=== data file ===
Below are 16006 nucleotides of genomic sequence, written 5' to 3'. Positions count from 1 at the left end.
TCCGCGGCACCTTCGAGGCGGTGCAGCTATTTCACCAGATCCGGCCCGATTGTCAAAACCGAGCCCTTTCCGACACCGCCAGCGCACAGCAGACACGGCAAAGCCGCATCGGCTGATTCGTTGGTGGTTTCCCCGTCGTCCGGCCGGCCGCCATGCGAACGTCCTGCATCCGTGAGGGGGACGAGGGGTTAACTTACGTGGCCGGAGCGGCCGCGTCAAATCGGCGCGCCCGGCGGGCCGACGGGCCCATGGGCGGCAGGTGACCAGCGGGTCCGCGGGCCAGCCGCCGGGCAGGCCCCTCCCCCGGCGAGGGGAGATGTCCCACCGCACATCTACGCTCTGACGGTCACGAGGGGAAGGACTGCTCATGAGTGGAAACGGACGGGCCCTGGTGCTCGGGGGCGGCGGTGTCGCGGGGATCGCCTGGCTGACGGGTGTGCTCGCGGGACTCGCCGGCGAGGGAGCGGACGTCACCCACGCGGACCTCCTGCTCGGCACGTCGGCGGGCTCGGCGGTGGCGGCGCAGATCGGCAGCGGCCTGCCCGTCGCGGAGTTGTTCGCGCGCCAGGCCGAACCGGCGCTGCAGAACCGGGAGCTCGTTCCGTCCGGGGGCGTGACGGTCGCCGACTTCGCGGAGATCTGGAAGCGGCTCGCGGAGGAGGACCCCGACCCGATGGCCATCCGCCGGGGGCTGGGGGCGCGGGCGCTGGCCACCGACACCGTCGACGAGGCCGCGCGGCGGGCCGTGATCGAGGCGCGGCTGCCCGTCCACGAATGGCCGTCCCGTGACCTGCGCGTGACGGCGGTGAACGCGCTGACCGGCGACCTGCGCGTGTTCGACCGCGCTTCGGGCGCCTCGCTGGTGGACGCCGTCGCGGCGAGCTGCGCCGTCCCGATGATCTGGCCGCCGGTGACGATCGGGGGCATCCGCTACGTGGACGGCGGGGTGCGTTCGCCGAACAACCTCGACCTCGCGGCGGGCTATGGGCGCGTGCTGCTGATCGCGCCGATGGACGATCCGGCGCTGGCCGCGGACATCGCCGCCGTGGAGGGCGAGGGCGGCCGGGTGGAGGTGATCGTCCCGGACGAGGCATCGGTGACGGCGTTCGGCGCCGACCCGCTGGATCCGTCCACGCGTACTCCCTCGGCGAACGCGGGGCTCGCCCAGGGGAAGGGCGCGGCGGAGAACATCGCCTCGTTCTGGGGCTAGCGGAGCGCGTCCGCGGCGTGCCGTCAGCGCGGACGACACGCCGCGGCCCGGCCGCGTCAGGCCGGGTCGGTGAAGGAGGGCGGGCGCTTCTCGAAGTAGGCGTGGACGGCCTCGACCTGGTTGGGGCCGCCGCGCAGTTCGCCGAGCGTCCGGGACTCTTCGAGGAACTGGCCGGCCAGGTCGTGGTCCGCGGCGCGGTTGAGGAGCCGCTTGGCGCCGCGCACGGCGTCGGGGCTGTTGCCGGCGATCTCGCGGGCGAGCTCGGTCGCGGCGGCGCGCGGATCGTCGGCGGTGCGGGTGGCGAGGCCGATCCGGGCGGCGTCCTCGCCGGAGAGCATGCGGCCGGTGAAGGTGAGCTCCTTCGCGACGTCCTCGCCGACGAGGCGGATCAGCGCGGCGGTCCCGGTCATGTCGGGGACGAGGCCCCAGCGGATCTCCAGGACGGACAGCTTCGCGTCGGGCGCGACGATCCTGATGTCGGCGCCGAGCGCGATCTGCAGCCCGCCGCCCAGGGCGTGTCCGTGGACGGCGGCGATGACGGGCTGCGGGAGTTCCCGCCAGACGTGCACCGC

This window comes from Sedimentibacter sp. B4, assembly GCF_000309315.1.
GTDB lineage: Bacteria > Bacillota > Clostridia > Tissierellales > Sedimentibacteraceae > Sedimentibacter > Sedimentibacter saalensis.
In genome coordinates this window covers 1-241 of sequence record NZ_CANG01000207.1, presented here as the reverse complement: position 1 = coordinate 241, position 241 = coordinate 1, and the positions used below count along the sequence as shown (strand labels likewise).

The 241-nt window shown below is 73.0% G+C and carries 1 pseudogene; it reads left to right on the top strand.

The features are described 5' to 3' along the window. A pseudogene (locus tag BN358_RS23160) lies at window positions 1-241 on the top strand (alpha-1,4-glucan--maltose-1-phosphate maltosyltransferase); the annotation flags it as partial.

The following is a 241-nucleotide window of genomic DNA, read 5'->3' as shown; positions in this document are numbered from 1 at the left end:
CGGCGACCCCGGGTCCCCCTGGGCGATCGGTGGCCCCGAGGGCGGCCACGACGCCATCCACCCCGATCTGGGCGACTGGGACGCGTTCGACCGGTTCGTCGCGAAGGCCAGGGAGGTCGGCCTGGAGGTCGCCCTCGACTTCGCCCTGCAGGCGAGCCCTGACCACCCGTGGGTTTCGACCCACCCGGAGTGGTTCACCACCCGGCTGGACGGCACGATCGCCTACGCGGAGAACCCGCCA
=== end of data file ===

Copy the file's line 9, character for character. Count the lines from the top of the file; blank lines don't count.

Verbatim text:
CGGCGACCCCGGGTCCCCCTGGGCGATCGGTGGCCCCGAGGGCGGCCACGACGCCATCCACCCCGATCTGGGCGACTGGGACGCGTTCGACCGGTTCGTCGCGAAGGCCAGGGAGGTCGGCCTGGAGGTCGCCCTCGACTTCGCCCTGCAGGCGAGCCCTGACCACCCGTGGGTTTCGACCCACCCGGAGTGGTTCACCACCCGGCTGGACGGCACGATCGCCTACGCGGAGAACCCGCCA